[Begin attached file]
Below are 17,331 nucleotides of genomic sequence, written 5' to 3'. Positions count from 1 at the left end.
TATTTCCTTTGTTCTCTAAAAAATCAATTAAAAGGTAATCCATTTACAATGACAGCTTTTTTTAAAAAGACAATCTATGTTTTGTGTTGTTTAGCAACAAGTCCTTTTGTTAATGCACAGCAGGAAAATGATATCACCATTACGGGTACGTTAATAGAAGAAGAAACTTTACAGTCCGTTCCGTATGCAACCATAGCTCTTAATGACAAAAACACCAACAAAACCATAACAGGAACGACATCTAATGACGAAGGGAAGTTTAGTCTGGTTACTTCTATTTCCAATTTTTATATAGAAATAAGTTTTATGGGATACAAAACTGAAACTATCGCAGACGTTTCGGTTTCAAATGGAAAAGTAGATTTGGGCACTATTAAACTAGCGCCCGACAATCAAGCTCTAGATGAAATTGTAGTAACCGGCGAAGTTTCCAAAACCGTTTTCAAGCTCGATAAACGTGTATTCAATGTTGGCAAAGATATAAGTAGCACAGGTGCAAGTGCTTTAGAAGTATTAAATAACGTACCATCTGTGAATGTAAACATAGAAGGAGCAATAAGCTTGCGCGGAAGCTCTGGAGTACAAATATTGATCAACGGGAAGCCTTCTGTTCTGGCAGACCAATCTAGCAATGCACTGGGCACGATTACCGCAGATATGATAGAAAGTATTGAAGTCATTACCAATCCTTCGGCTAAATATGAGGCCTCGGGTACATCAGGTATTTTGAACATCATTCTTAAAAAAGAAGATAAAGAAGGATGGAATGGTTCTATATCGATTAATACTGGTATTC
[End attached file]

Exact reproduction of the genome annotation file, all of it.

Below are 17,331 nucleotides of genomic sequence, written 5' to 3'. Positions count from 1 at the left end.
TATTTCCTTTGTTCTCTAAAAAATCAATTAAAAGGTAATCCATTTACAATGACAGCTTTTTTTAAAAAGACAATCTATGTTTTGTGTTGTTTAGCAACAAGTCCTTTTGTTAATGCACAGCAGGAAAATGATATCACCATTACGGGTACGTTAATAGAAGAAGAAACTTTACAGTCCGTTCCGTATGCAACCATAGCTCTTAATGACAAAAACACCAACAAAACCATAACAGGAACGACATCTAATGACGAAGGGAAGTTTAGTCTGGTTACTTCTATTTCCAATTTTTATATAGAAATAAGTTTTATGGGATACAAAACTGAAACTATCGCAGACGTTTCGGTTTCAAATGGAAAAGTAGATTTGGGCACTATTAAACTAGCGCCCGACAATCAAGCTCTAGATGAAATTGTAGTAACCGGCGAAGTTTCCAAAACCGTTTTCAAGCTCGATAAACGTGTATTCAATGTTGGCAAAGATATAAGTAGCACAGGTGCAAGTGCTTTAGAAGTATTAAATAACGTACCATCTGTGAATGTAAACATAGAAGGAGCAATAAGCTTGCGCGGAAGCTCTGGAGTACAAATATTGATCAACGGGAAGCCTTCTGTTCTGGCAGACCAATCTAGCAATGCACTGGGCACGATTACCGCAGATATGATAGAAAGTATTGAAGTCATTACCAATCCTTCGGCTAAATATGAGGCCTCGGGTACATCAGGTATTTTGAACATCATTCTTAAAAAAGAAGATAAAGAAGGATGGAATGGTTCTATATCGATTAATACTGGTATTC